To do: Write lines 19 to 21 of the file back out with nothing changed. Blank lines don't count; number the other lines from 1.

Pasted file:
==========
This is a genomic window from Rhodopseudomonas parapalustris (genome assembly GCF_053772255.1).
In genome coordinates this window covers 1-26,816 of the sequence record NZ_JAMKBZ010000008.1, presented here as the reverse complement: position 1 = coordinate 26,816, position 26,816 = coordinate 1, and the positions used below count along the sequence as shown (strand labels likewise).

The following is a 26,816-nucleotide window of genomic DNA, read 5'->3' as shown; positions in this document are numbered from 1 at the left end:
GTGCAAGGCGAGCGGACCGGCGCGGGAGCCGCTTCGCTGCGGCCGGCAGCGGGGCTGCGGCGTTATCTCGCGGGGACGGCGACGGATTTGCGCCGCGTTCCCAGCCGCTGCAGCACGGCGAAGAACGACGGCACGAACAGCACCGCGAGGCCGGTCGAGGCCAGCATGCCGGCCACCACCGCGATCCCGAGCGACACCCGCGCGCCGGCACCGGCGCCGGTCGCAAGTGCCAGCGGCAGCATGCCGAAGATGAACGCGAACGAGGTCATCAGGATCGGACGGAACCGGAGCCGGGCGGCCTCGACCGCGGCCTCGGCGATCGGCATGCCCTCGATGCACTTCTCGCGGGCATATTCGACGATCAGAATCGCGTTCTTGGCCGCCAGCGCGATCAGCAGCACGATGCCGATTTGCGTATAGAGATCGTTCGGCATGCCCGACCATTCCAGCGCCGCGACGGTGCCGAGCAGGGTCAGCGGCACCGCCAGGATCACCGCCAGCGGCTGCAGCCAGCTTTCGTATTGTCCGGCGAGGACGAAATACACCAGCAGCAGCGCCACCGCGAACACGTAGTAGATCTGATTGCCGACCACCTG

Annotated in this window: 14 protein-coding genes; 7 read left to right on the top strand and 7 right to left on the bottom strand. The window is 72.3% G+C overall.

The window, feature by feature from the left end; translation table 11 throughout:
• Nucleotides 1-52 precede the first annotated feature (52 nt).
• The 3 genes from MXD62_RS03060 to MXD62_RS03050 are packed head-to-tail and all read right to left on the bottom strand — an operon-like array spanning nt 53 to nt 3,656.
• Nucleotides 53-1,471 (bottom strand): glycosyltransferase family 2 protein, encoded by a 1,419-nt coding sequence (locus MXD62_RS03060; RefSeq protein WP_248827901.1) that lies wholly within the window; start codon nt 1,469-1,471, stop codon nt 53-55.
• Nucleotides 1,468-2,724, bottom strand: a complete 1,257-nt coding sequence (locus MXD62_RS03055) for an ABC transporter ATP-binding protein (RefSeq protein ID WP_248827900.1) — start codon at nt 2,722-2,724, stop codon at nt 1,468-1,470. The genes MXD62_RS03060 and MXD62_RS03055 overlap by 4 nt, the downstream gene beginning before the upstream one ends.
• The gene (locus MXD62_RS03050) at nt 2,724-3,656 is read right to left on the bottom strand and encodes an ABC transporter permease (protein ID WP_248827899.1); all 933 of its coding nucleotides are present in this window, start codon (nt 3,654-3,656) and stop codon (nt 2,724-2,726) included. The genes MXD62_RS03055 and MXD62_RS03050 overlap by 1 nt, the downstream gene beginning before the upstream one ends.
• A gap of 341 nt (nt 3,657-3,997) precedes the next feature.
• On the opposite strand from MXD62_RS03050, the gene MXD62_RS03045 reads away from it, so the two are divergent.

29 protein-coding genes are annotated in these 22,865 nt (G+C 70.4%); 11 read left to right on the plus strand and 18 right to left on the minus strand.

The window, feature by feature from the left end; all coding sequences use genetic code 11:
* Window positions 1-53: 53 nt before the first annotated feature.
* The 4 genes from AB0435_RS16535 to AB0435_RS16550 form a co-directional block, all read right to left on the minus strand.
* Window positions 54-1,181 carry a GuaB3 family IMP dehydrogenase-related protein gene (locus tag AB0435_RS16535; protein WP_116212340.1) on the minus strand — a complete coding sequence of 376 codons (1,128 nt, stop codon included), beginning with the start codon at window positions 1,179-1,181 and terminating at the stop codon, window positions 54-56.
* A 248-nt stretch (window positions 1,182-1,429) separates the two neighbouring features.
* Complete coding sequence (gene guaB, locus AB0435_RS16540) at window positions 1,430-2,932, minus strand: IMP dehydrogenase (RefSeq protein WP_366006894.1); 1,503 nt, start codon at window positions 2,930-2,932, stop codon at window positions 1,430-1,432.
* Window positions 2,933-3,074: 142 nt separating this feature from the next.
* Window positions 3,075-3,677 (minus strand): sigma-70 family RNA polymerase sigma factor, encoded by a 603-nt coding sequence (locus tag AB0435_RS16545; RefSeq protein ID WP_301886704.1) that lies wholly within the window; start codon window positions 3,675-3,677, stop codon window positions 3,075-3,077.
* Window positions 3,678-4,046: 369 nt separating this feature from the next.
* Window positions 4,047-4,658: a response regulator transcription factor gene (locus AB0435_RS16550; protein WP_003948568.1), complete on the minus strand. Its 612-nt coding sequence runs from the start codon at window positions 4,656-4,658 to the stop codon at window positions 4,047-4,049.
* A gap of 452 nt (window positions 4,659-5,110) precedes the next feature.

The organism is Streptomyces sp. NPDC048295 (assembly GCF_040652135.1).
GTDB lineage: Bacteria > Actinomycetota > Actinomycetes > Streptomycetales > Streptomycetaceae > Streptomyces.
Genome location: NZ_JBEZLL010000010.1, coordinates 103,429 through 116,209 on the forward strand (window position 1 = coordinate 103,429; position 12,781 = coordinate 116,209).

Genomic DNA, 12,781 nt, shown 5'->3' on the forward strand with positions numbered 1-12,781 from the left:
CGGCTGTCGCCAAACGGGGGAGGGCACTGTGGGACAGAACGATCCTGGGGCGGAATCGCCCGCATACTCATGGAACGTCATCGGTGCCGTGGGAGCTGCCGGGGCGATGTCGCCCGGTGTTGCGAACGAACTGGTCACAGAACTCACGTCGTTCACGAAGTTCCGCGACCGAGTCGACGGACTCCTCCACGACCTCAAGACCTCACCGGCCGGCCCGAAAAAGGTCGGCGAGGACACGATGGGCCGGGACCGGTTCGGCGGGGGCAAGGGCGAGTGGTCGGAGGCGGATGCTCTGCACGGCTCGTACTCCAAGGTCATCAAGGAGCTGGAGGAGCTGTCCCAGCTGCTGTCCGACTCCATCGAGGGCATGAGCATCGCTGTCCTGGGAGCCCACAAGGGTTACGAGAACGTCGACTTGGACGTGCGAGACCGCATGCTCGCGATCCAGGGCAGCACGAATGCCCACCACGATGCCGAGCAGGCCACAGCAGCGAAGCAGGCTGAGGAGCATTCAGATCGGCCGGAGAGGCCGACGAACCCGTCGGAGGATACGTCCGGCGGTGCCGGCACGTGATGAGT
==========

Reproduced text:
* A 248-nt stretch (window positions 1,182-1,429) separates the two neighbouring features.
* Complete coding sequence (gene guaB, locus AB0435_RS16540) at window positions 1,430-2,932, minus strand: IMP dehydrogenase (RefSeq protein WP_366006894.1); 1,503 nt, start codon at window positions 2,930-2,932, stop codon at window positions 1,430-1,432.
* Window positions 2,933-3,074: 142 nt separating this feature from the next.